Under Federal Rule of Civil procedure 15(c)(1)(C), a claim against an added defendant relates back only if the defendant ‘received such notice of the action that it will not be prejudiced in defending the action’ or ‘knew or should have known that the action would have been brought against it, but for a mistake concerning the proper party’s identity.’ The claims against Mr. Tedesco would not relate back to the commencement of the action because, among other things, the record did not suggest that he knew about the lawsuit until the bonding company defendant named him as a third-party defendant in May 2005.
Rule 15(c) was amended in 1991 to provide that claims raised in an amended complaint will relate back if the law that provides the applicable statute of limitations (here, New York) allows relation back. Fed. R. Civ. P. 15(c)(1)(A). Judge Block rejected Mr. Tedesco’s argument that this provision did not apply to the addition of new parties.
Applying New York law on relation-back of claims against a newly added defendant, Judge Block first noted that plaintiffs’ claims against Mr. Tedesco ‘arose out of the same facts giving rise to their claims against the originally named defendants.’ Slip op. 9. Second, plaintiffs’ veil-piercing allegation created a unity of interest between Mr. Tedesco and Garden City Irrigation and Garden City Maintenance because, if plaintiffs proved that the veil had been pierced, Mr. Tedesco would be personally liable for the corporate defendants’ obligations.
Nonetheless, plaintiffs did not meet the third prong — ‘whether the new party knew or should have known that, but for [a] mistake by plaintiff as to the identity of the proper parties, the action would have been brought against him as well.’ Slip op. 12 (citation omitted). Judge Block rejected the concept that the relation back analysis required bad faith by the plaintiff. Rather, ‘the pertinent question is whether the plaintiff acted intentionally; acting in bad faith to obtain a tactical advantage is simply one form of intentional conduct. ‘ Slip op. 13.
Given Mr. Tedesco’s prior sale of his ownership interest, plaintiffs’ failure to name him in June 2003 was not the result of bad faith or an intentional strategy. On the other hand, plaintiffs’ subsequent conduct ruled out mistake. Plaintiffs waited three years after Mr. Tedesco was added as a third-party defendant to seek to add him as a direct defendant. Also, plaintiffs initially took the position that the claims should relate back to Dec. 31, 2007, changing their strategy later based on a review of the law. Thus, it was reasonable for Mr. Tedesco to conclude at first that plaintiffs did not intend to sue him, and relation back to June 2003 was not appropriate. Slip op. 17.
In Securities and Exchange Commission v. China Energy Savings Technology, 06 CV 6402 (EDNY, July 6, 2009), Judge Spatt, granting summary judgment to the SEC, ordered disgorgement of proceeds of a securities fraud scheme transferred or diverted by defendants to ‘Relief Defendants’ to avoid an SEC judgment.
The court had entered a judgment on default against defendants arising from a ‘pump and dump’ scheme related to China Energy stock. (‘Pump and dump’ refers to a scheme by which someone causes the price of a stock to be artificially inflated, and then sells it at a high value, leaving the purchasers with worthless or lower-valued stock.) The court then entered a TRO freezing the proceeds of the sale of China Energy stock in the hands of defendants and Relief Defendants and limiting the disposition, transfer or dissipation of those proceeds.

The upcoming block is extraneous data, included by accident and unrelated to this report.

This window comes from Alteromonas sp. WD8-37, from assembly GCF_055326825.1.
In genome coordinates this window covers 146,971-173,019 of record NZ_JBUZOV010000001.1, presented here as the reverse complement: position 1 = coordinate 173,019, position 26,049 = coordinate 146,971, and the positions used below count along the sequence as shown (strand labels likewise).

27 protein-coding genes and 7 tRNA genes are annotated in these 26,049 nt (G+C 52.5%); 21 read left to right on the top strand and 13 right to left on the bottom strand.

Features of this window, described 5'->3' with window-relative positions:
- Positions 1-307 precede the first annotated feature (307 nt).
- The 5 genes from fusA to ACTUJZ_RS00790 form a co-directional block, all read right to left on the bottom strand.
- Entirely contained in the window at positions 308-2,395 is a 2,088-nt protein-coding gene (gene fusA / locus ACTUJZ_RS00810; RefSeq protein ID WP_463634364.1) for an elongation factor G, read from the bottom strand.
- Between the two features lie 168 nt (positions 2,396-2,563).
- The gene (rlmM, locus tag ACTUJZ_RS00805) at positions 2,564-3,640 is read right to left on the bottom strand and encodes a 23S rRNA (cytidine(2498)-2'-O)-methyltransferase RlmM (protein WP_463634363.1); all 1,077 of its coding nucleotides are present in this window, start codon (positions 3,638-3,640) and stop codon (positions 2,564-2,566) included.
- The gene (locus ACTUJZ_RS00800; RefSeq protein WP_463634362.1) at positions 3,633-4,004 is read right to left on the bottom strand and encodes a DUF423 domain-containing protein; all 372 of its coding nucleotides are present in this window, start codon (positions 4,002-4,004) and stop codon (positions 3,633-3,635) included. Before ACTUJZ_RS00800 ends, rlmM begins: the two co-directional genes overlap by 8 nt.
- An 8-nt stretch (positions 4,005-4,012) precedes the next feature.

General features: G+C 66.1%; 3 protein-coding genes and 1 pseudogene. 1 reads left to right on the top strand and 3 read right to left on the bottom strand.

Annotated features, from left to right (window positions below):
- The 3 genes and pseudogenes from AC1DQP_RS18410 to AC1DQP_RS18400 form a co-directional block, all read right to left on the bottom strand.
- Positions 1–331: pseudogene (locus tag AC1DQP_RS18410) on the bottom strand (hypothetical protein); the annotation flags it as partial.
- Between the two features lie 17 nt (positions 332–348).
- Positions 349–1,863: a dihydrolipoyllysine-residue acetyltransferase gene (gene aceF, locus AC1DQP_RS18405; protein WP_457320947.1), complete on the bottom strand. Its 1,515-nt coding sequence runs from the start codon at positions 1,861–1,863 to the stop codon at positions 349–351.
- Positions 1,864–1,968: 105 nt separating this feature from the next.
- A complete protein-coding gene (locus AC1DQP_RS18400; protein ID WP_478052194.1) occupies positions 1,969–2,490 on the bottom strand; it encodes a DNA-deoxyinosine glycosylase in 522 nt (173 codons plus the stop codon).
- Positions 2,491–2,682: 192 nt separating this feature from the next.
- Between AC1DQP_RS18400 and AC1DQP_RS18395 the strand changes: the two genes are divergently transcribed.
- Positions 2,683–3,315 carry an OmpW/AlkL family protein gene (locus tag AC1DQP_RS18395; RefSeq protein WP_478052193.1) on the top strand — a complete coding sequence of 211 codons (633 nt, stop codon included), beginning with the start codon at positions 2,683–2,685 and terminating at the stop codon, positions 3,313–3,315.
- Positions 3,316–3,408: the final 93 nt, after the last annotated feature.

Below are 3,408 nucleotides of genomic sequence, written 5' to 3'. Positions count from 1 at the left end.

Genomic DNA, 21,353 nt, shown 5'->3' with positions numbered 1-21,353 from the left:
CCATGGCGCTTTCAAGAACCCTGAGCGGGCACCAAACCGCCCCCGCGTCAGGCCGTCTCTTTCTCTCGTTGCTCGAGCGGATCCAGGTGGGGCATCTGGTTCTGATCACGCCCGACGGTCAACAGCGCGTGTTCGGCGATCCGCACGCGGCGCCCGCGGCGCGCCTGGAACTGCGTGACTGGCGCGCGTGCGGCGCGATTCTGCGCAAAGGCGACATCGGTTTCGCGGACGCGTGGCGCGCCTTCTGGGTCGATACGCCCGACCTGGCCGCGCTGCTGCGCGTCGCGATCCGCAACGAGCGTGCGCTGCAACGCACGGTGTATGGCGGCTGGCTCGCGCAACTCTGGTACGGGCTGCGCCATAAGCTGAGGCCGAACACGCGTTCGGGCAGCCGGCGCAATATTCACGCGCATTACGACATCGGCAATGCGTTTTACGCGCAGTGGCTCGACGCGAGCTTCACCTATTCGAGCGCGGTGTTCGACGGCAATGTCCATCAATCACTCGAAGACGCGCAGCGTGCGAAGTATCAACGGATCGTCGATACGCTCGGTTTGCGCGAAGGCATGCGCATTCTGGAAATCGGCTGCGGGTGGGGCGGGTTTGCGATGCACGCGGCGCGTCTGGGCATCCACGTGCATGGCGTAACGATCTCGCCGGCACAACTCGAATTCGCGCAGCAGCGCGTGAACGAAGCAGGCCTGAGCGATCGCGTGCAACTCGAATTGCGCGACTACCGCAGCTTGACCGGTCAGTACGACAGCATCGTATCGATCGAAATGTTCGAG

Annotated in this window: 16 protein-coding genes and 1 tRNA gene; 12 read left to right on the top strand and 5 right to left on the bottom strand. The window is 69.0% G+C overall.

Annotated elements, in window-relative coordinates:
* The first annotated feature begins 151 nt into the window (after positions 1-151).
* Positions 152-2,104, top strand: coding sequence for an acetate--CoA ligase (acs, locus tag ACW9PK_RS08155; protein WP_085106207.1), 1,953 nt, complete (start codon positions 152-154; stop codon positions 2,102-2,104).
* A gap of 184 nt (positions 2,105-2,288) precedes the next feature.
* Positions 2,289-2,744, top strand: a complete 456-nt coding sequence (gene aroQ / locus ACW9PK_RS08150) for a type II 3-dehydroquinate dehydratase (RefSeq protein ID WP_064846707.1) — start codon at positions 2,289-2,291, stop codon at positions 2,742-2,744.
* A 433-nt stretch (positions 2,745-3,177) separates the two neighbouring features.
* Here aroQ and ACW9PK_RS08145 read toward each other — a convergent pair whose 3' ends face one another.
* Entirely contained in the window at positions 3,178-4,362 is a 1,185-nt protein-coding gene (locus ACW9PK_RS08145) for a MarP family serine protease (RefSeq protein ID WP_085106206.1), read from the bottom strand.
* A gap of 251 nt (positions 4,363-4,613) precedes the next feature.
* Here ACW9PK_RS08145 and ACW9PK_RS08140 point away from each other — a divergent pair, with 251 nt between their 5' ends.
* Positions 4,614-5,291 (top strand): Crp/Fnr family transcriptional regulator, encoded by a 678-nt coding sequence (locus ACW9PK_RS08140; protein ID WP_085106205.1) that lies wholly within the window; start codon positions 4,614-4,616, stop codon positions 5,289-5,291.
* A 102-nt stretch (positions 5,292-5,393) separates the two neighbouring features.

Finding a factual dispute as to whether the Relief Defendants had a legitimate claim to the funds in the accounts, Judge Spatt referred the matter to Magistrate Judge A. Kathleen Tomlinson for a hearing. After an evidentiary hearing, the magistrate judge concluded that Relief Defendants had ‘failed to provide a shred of documentary evidence to support their assertion that the shares held in the accounts were in fact issued as compensation.’ Slip op. 8.
District courts may ‘order disgorgement from parties who, though not directly involved, profit from a fraud and have no just claim to their profits.’ Slip op. 11. Knowledge of the alleged fraud was therefore not necessary for recovery from the Relief Defendants. In ordering disgorgement, the court pointed to conduct by the Relief Defendants, including use of identical addresses for defendants and Relief Defendants and deposits of stock and funds by defendants into Relief Defendants’ accounts.
The court found that defendant Chiu Wing Chiu, previously found liable for fraud, controlled and directed sales of the stock in the Relief Defendants’ accounts and that the declarations submitted by Relief Defendants were inconsistent and incredible. Relief Defendants also did not establish a legitimate interest in the funds or receipt of the China Energy Shares in exchange for adequate consideration.
Harvey M. Stone and Richard H. Dolan are partners at Schlam Stone & Dolan. Bennette D. Kramer, a partner of the firm, assisted in the preparation of the article.
[This article is reprinted with permission from the August, 2009, issue of the New York Law Journal. Copyright © 2009 ALM Properties, Inc. All rights reserved. Further duplication without permission is prohibited.]